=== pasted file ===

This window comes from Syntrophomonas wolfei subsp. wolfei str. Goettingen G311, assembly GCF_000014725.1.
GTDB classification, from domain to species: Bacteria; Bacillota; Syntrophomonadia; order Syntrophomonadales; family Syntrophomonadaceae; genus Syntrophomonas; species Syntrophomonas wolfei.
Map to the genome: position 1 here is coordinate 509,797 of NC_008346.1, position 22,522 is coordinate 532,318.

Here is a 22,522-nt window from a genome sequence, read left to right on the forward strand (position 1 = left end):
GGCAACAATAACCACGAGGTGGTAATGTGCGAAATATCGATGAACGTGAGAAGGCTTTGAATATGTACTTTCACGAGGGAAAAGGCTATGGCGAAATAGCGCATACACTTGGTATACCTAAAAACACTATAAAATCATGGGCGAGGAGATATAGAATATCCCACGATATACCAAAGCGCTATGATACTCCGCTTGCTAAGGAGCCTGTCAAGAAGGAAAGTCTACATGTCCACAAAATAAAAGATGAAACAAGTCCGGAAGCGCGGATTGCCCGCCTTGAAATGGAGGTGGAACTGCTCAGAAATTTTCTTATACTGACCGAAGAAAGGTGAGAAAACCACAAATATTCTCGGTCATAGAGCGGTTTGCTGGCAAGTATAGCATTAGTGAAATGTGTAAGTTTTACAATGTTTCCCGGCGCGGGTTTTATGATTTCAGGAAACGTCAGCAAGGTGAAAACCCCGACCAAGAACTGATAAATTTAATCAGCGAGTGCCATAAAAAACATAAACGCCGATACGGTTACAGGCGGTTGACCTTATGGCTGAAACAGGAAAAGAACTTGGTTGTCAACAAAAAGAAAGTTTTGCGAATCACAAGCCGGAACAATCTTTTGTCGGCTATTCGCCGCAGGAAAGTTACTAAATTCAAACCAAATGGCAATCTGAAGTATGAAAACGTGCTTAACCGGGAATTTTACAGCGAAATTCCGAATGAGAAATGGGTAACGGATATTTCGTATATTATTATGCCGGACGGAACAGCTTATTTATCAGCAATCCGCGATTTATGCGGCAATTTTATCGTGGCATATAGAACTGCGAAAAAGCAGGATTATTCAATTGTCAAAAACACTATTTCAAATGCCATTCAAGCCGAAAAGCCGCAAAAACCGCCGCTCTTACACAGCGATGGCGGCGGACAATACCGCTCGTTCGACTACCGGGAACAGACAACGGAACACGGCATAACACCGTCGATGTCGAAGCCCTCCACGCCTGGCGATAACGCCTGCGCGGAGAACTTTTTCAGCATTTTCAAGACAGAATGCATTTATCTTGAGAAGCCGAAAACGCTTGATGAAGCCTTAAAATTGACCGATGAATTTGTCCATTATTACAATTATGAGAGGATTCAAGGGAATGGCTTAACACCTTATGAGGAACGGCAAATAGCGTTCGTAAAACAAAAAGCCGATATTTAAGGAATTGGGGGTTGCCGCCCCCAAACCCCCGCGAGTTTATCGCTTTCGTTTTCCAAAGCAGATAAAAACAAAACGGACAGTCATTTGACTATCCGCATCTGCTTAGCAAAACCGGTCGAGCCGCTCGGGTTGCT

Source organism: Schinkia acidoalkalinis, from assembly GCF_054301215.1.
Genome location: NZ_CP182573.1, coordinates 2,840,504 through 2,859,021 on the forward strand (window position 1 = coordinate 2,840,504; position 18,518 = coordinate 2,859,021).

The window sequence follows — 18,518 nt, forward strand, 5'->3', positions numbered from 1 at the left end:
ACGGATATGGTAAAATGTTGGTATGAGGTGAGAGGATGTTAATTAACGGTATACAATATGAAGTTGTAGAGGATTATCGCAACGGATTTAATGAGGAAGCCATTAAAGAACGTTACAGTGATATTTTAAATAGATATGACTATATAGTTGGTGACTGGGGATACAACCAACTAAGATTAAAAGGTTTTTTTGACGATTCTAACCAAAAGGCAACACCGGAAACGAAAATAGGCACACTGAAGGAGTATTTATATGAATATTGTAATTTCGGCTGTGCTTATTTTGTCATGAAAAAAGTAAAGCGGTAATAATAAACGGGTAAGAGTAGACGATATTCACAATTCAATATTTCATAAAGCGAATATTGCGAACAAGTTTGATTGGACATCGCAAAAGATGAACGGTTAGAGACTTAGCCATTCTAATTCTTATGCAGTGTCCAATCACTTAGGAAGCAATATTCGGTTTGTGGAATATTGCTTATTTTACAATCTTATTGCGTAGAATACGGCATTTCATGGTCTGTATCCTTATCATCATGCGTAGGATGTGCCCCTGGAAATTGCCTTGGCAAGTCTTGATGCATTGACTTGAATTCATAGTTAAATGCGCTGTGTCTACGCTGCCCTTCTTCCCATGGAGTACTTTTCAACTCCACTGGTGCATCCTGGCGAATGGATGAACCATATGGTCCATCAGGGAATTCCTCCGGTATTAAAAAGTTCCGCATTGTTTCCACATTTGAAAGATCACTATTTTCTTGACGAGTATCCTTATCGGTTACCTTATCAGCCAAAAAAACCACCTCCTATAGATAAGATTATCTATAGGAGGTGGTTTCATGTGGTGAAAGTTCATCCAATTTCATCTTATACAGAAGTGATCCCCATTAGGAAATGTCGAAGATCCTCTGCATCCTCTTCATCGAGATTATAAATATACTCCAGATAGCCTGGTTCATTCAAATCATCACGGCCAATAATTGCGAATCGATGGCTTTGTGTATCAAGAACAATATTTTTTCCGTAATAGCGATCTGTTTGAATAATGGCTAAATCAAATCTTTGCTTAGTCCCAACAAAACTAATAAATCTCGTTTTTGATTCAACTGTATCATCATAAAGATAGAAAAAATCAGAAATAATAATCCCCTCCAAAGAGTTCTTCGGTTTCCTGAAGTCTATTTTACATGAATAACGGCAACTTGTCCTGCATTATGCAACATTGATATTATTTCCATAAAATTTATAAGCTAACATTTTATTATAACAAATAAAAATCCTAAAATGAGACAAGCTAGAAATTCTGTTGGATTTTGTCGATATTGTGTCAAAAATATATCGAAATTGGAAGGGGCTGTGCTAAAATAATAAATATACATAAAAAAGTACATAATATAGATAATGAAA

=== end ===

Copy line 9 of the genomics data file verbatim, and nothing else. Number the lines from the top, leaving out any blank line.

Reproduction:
ACGGATATGGTAAAATGTTGGTATGAGGTGAGAGGATGTTAATTAACGGTATACAATATGAAGTTGTAGAGGATTATCGCAACGGATTTAATGAGGAAGCCATTAAAGAACGTTACAGTGATATTTTAAATAGATATGACTATATAGTTGGTGACTGGGGATACAACCAACTAAGATTAAAAGGTTTTTTTGACGATTCTAACCAAAAGGCAACACCGGAAACGAAAATAGGCACACTGAAGGAGTATTTATATGAATATTGTAATTTCGGCTGTGCTTATTTTGTCATGAAAAAAGTAAAGCGGTAATAATAAACGGGTAAGAGTAGACGATATTCACAATTCAATATTTCATAAAGCGAATATTGCGAACAAGTTTGATTGGACATCGCAAAAGATGAACGGTTAGAGACTTAGCCATTCTAATTCTTATGCAGTGTCCAATCACTTAGGAAGCAATATTCGGTTTGTGGAATATTGCTTATTTTACAATCTTATTGCGTAGAATACGGCATTTCATGGTCTGTATCCTTATCATCATGCGTAGGATGTGCCCCTGGAAATTGCCTTGGCAAGTCTTGATGCATTGACTTGAATTCATAGTTAAATGCGCTGTGTCTACGCTGCCCTTCTTCCCATGGAGTACTTTTCAACTCCACTGGTGCATCCTGGCGAATGGATGAACCATATGGTCCATCAGGGAATTCCTCCGGTATTAAAAAGTTCCGCATTGTTTCCACATTTGAAAGATCACTATTTTCTTGACGAGTATCCTTATCGGTTACCTTATCAGCCAAAAAAACCACCTCCTATAGATAAGATTATCTATAGGAGGTGGTTTCATGTGGTGAAAGTTCATCCAATTTCATCTTATACAGAAGTGATCCCCATTAGGAAATGTCGAAGATCCTCTGCATCCTCTTCATCGAGATTATAAATATACTCCAGATAGCCTGGTTCATTCAAATCATCACGGCCAATAATTGCGAATCGATGGCTTTGTGTATCAAGAACAATATTTTTTCCGTAATAGCGATCTGTTTGAATAATGGCTAAATCAAATCTTTGCTTAGTCCCAACAAAACTAATAAATCTCGTTTTTGATTCAACTGTATCATCATAAAGATAGAAAAAATCAGAAATAATAATCCCCTCCAAAGAGTTCTTCGGTTTCCTGAAGTCTATTTTACATGAATAACGGCAACTTGTCCTGCATTATGCAACATTGATATTATTTCCATAAAATTTATAAGCTAACATTTTATTATAACAAATAAAAATCCTAAAATGAGACAAGCTAGAAATTCTGTTGGATTTTGTCGATATTGTGTCAAAAATATATCGAAATTGGAAGGGGCTGTGCTAAAATAATAAATATACATAAAAAAGTACATAATATAGATAATGAAA